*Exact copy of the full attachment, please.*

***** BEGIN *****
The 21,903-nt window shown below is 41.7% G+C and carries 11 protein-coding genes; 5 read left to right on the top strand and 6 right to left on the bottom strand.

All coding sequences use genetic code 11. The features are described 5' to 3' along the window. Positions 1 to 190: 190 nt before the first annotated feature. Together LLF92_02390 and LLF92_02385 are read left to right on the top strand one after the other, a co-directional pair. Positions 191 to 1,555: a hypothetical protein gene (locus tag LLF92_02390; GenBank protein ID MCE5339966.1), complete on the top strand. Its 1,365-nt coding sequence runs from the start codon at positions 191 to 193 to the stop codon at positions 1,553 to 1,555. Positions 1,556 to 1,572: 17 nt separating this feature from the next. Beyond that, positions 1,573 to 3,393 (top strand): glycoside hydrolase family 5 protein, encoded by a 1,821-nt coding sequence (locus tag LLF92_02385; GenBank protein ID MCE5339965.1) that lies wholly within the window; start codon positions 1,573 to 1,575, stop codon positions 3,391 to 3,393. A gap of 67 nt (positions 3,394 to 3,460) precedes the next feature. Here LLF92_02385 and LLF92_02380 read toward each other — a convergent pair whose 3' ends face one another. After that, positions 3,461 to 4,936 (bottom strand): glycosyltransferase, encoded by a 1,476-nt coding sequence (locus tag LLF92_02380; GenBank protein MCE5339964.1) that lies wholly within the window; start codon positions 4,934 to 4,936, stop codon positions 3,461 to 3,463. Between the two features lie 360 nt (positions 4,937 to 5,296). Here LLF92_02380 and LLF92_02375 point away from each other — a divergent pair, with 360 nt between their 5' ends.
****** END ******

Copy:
The 21,903-nt window shown below is 41.7% G+C and carries 11 protein-coding genes; 5 read left to right on the top strand and 6 right to left on the bottom strand.

All coding sequences use genetic code 11. The features are described 5' to 3' along the window. Positions 1 to 190: 190 nt before the first annotated feature. Together LLF92_02390 and LLF92_02385 are read left to right on the top strand one after the other, a co-directional pair. Positions 191 to 1,555: a hypothetical protein gene (locus tag LLF92_02390; GenBank protein ID MCE5339966.1), complete on the top strand. Its 1,365-nt coding sequence runs from the start codon at positions 191 to 193 to the stop codon at positions 1,553 to 1,555. Positions 1,556 to 1,572: 17 nt separating this feature from the next. Beyond that, positions 1,573 to 3,393 (top strand): glycoside hydrolase family 5 protein, encoded by a 1,821-nt coding sequence (locus tag LLF92_02385; GenBank protein ID MCE5339965.1) that lies wholly within the window; start codon positions 1,573 to 1,575, stop codon positions 3,391 to 3,393. A gap of 67 nt (positions 3,394 to 3,460) precedes the next feature. Here LLF92_02385 and LLF92_02380 read toward each other — a convergent pair whose 3' ends face one another. After that, positions 3,461 to 4,936 (bottom strand): glycosyltransferase, encoded by a 1,476-nt coding sequence (locus tag LLF92_02380; GenBank protein MCE5339964.1) that lies wholly within the window; start codon positions 4,934 to 4,936, stop codon positions 3,461 to 3,463. Between the two features lie 360 nt (positions 4,937 to 5,296). Here LLF92_02380 and LLF92_02375 point away from each other — a divergent pair, with 360 nt between their 5' ends.